More importantly we can help you learn what has happened along the way to disengage otherwise good employees. Etimes2 gives you the opportunity to run single question pulse surveys of your design and links responses back to engagement survey responses. You can start to learn the back story of your employees and get real-time feedback on the actual experiences of your disengaged employees.
This is a massive and extremely valuable learning opportunity for organizations that won’t be picked up by a simple employee engagement survey.
But, feedback from disengaged employees is all negative and cynical
Maybe it is. But it can also be very real and sometimes quite moving and emotional. Even if it is quite cynical, it provides a valuable insight into how people feel and can provide a rich source of insights to add to the data produced by the employee engagement survey.
I recently observed a situation in an organization where an employee placed a very well written but cynical statement on the company intranet during a period of major change and turbulence within the organization and its surrounding environment. The statement voiced widely held employee views on what was happening as a result of the change and provided a good learning opportunity and good insights to employee mood. It also provided an opportunity for senior management to visibly accept feedback and respond, even just to say thanks for the feedback and increase communications addressing the emotions and fears voiced in the statement. Instead, the organization decided to find the statement offensive and removed it from the intranet. An opportunity was lost.
The advice is, ignore the cynicism and negativity. Dig deeper to see what is really being communicated, take this on board and act on it in a meaningful way. Simply doing this and being seen to do it will reduce cynicism and negativity. People like to be heard and to be taken notice of. These are valuable nuggets of feedback.
So, we can learn from disengaged employees, but why should we care for them?
The bottom line here is that many of your disengaged employees will be looking for new jobs and opportunities to fill the needs they aren’t getting in their current job. By following the advice in these articles, you will be able to re-engage some of your disengaged employees and some you won’t. The latter group are employees that you will want to say ‘thank you’ to and ‘farewell’. If they aren’t going to be re-engaged then it is best for both the employee and the organization to go your separate ways.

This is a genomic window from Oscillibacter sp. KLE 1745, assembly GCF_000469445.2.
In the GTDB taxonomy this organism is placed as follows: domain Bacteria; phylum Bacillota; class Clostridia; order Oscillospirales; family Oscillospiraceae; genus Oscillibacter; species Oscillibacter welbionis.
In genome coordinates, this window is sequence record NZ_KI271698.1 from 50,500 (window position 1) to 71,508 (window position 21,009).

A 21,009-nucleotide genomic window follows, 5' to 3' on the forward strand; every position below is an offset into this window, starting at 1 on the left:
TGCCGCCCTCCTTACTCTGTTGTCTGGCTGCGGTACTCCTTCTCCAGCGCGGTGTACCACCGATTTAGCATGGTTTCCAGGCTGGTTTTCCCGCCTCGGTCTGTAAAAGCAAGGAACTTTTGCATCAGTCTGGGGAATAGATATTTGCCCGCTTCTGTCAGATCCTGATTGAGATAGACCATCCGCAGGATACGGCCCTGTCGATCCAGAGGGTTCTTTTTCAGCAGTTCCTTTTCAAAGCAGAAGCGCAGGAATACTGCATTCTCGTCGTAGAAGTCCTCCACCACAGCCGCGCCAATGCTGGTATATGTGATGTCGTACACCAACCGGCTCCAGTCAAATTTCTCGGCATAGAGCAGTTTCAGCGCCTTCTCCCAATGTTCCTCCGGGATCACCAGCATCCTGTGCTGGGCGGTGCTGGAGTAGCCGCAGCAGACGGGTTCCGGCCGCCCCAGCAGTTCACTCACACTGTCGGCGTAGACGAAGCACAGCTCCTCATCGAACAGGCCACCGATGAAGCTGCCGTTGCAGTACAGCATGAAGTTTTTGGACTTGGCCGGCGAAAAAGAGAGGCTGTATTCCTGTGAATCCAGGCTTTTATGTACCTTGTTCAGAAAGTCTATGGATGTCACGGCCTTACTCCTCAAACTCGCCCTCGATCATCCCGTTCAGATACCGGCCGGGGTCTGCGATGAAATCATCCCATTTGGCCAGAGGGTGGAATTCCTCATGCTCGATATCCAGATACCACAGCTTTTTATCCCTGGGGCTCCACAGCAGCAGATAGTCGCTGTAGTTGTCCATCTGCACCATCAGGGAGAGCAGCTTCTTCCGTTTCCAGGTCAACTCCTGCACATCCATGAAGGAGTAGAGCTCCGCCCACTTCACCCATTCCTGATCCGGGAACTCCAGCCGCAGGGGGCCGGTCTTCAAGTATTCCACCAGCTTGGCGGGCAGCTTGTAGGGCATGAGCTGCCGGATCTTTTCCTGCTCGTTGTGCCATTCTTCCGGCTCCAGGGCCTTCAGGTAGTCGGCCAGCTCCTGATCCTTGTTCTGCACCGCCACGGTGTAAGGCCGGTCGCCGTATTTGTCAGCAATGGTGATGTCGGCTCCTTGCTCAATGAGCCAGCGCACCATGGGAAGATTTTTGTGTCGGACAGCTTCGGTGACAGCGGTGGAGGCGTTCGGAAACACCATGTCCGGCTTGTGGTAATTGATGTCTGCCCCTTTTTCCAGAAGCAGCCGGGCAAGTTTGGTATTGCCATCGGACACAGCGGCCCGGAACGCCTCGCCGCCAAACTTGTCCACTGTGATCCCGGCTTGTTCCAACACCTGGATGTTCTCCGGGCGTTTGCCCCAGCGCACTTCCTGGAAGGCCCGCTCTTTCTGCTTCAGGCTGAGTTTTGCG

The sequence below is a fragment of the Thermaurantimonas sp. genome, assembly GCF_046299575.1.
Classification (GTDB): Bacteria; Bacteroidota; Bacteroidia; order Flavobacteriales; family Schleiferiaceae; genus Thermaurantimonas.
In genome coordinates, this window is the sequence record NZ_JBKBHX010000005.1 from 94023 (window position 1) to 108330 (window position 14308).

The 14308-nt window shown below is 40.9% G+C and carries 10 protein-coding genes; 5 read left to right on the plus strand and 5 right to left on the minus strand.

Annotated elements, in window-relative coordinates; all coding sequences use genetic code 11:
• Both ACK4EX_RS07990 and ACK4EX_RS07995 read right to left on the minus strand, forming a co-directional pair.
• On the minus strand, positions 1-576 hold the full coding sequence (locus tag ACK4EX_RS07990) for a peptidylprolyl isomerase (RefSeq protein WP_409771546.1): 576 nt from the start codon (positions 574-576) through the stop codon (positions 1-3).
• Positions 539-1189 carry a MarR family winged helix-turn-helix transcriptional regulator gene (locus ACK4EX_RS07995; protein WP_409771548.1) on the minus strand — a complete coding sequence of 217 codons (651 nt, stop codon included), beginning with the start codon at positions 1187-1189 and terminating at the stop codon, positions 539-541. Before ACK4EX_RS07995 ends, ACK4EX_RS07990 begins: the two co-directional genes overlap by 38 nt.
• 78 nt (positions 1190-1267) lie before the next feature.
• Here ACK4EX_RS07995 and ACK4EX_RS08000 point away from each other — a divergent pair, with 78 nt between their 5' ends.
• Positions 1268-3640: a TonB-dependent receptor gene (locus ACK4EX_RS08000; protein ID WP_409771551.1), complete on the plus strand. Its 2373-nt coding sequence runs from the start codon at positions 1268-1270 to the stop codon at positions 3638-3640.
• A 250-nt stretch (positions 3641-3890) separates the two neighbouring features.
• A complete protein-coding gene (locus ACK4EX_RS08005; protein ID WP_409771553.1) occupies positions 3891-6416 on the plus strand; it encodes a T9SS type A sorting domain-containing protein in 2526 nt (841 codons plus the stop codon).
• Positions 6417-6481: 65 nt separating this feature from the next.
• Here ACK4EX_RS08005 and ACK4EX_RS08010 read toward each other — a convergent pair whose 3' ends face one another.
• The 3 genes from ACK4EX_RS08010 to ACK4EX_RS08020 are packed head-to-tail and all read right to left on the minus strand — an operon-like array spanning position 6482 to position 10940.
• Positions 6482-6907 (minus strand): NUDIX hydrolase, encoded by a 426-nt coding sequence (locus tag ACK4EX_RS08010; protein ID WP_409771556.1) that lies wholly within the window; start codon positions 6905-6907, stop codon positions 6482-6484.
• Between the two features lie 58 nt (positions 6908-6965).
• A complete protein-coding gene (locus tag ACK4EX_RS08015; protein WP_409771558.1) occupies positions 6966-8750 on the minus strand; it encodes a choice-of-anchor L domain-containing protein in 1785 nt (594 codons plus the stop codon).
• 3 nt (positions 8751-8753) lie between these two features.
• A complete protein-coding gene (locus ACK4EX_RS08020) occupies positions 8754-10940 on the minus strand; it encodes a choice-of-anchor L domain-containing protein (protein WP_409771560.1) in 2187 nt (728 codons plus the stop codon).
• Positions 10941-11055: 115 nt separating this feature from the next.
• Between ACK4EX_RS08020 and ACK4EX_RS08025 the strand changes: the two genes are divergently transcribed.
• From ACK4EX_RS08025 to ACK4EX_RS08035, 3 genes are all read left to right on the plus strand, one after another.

However, you do need to care for them and provide them with training and support so they can seek alternative employment with a clear mind focused on their job search. Too often disengaged employees are left alone to seek an escape. The problem with this is that they are often caught up in negative ‘endless loop’ thinking and are searching for a job for all the wrong reasons. They are trying to escape their own personal prison instead of positively searching for their next opportunity.
The result of ‘trying to escape’ is that it often carries into interviews. It is exacerbated by the probable feeling of underachievement by the disengaged employee. S/he feels that current employment did not provide the experience and career enhancing opportunities it should have and, therefore, his/her self-efficacy is negative. As a result, s/he does not expect to be successful in any job interview and is likely to perform poorly. The disengaged employee becomes stuck in a job they don’t like and don’t want to stay in. The organization is stuck with an increasingly disengaged employee and all the negatives that brings with it.
So, support, train and develop your disengaged employees. Some will re-engage and stay with you as a valuable employee. Others will feel better about leaving and will perform better in their efforts to leave because they are seeking an opportunity, not an escape. Your organization also develops a reputation as a caring employer.
Everyone is a winner.
What are you doing to care for your disengaged employees, bring them back into the workforce as a valuable contributing member and to learn from them?